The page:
Do Not Turn Off your Irrigation During the Rainy Season

PINELLAS COUNTY, FLORIDA

By Rick Orr 07/15/2021
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Water stressed lawns
Turning off the irrigation and then forgetting to turn it back can be disastrous for the lawn

Many Forget to Turn The Irrigation Back On

I know it looks silly to have your irrigation run while it rains, but that is about all it is – visually odd. It is raining and the irrigation is running and it looks silly.

To not look silly, many turn off their irrigation systems during the rainy season. And many forget to turn them back on again until they notice the lawn has dead brown spots from lack of water.

It Never Rains Enough to Keep Your Lawn Alive

Our sandy soils determine how long a lawn can survive between watering not how much it rains. In Pinellas that is about 72 hours. Everything would be fine if it rained every 72 hours – but it doesn’t.

To keep your lawn healthy and thriving, it needs a steady constant supply of water - a good soaking every 3 days. It may seem like it is raining every day but often it just looks like rain or it rained n parts of the county, not on your lawn. 

Scattered Thundershowers Grow Scattered Lawns

If it rains 2” on Monday, by Wednesday your lawn needs water. By Friday your lawn is starting to die. Your lawn needed water on Wednesday, and even though it may rain on Saturday, you have already lost a portion of your lawn to water stress. Repeat this scenario several times and the once lush green lawn is now a patchwork of weeds and turf.

You’re Not Wasting Water

Each time your water your lawn, your puny little irrigation system is pumping out 800 gals of water – a single thundershower dumps about 4000 gals on your lawn. When you irrigate while it is raining, your irrigation water and the rain are soaking back into the ground. It may be redundant to irrigate while it rains, but all the rain and the irrigation water are going back to the same place – the aquifer.

It Rains 4’ of Water Every Year

A single thundershower dumps about 10 billion gallons of water on Pinellas County. In a year, about 540 billion gals of rain falls on Pinellas County to recharge surface and groundwater. That is at least 5 times the amount of water used for irrigation purposes in Pinellas County.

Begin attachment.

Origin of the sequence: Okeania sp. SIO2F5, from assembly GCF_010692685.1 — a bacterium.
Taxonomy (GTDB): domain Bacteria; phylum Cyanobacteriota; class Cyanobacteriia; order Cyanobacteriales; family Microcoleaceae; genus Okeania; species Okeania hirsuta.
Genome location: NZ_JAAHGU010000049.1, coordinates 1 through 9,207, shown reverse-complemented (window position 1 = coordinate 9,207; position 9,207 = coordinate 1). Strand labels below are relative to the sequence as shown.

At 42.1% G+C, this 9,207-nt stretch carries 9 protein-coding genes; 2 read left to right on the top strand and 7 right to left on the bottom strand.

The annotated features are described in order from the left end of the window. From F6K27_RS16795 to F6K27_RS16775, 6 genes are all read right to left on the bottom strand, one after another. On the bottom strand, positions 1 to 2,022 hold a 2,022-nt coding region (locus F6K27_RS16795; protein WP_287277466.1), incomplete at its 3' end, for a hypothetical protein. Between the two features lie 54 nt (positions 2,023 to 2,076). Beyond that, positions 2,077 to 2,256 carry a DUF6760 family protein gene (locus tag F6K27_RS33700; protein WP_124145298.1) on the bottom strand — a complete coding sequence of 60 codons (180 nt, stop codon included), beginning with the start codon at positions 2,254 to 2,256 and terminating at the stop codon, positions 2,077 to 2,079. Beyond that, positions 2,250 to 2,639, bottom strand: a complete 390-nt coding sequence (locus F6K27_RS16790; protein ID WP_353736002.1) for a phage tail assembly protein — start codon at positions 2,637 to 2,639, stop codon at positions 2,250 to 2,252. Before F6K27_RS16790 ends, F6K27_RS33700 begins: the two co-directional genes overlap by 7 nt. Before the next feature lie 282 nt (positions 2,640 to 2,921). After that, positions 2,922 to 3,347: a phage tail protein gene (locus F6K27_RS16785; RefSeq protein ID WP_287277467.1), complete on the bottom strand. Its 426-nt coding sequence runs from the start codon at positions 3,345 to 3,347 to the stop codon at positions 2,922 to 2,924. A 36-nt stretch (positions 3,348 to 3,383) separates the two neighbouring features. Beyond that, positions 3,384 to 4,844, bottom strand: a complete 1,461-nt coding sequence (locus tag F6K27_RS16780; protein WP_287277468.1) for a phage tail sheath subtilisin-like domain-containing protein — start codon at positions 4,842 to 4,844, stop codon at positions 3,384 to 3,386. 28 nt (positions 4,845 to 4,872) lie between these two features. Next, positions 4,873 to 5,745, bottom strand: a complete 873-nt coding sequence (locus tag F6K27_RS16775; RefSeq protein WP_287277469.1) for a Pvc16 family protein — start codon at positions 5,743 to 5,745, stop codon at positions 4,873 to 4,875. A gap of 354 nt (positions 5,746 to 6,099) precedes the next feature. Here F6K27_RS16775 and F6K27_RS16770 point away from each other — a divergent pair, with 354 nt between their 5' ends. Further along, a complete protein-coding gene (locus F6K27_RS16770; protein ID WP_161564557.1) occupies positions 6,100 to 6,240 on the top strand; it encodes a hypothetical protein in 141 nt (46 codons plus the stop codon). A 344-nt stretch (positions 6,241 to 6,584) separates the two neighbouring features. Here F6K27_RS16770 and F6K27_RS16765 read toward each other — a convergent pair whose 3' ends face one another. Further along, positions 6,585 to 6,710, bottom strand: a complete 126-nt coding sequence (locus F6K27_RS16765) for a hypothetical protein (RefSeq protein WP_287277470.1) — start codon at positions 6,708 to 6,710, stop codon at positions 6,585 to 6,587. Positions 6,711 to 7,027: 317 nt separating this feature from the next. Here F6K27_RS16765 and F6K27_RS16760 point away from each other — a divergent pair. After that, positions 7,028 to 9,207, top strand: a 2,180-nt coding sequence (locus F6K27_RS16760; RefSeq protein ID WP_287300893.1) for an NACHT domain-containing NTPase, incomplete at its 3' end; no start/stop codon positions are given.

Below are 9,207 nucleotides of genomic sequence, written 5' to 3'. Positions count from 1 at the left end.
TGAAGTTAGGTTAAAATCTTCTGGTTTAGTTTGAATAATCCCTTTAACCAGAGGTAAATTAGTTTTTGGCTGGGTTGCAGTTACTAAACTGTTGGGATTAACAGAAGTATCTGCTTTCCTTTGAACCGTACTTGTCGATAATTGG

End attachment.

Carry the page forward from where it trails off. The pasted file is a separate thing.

No Need to Worry about Over Watering

I have never seen a lawn die in Pinellas County from water but I have seen many die from the lack of it. One good quality of our sandy soils is that it drains fast making overwatering your lawn nearly impossible. Our sand soils drain at over 10” per hour. Overwatering your lawn is like trying to fill up a bottomless bucket to overflowing - nearly impossible. Overwatering is not lethal to your lawn but underwatering your lawn is lethal - so if you are going to err, err on the side of overwatering.

Too Many Find Out Too Late

Many homeowners look conscientious about the environment turn off the irrigation during the rainy season and learn too late that cutting off the irrigation was not such a good idea.

My best advice: Never turn off your irrigation system

Rick Orr Owner-Operator APL Pest Control/Creator of ILOVETURF.COM
Rick
Orr
APL Pest Control

Rick Orr is the creator of Iloveturf.com, Owner/Operator of APL Pest Control, and a graduate of VA Tech in Agronomy (Turf Ecology).  

Since 1980, Rick worked in the green industry, mostly with golf courses, resorts, and large communities. Rick has obtained certifications for arboriculture, landscape contractor, irrigation contractor, and taught Environmental Horticulture at St Petersburg College.  

Rick lives and works in Pinellas County.

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Speaking Engagements - Does it seem like you are only hearing one side of water restrictions, fertilizer bans, plant restrictions, and many other urban landscape hot topics? Rick Orr is available for speaking engagements for your HOA, Community or Professional Association, or Garden Club about a variety of subjects. Feel free to contact Rick Orr at [email protected] for more information.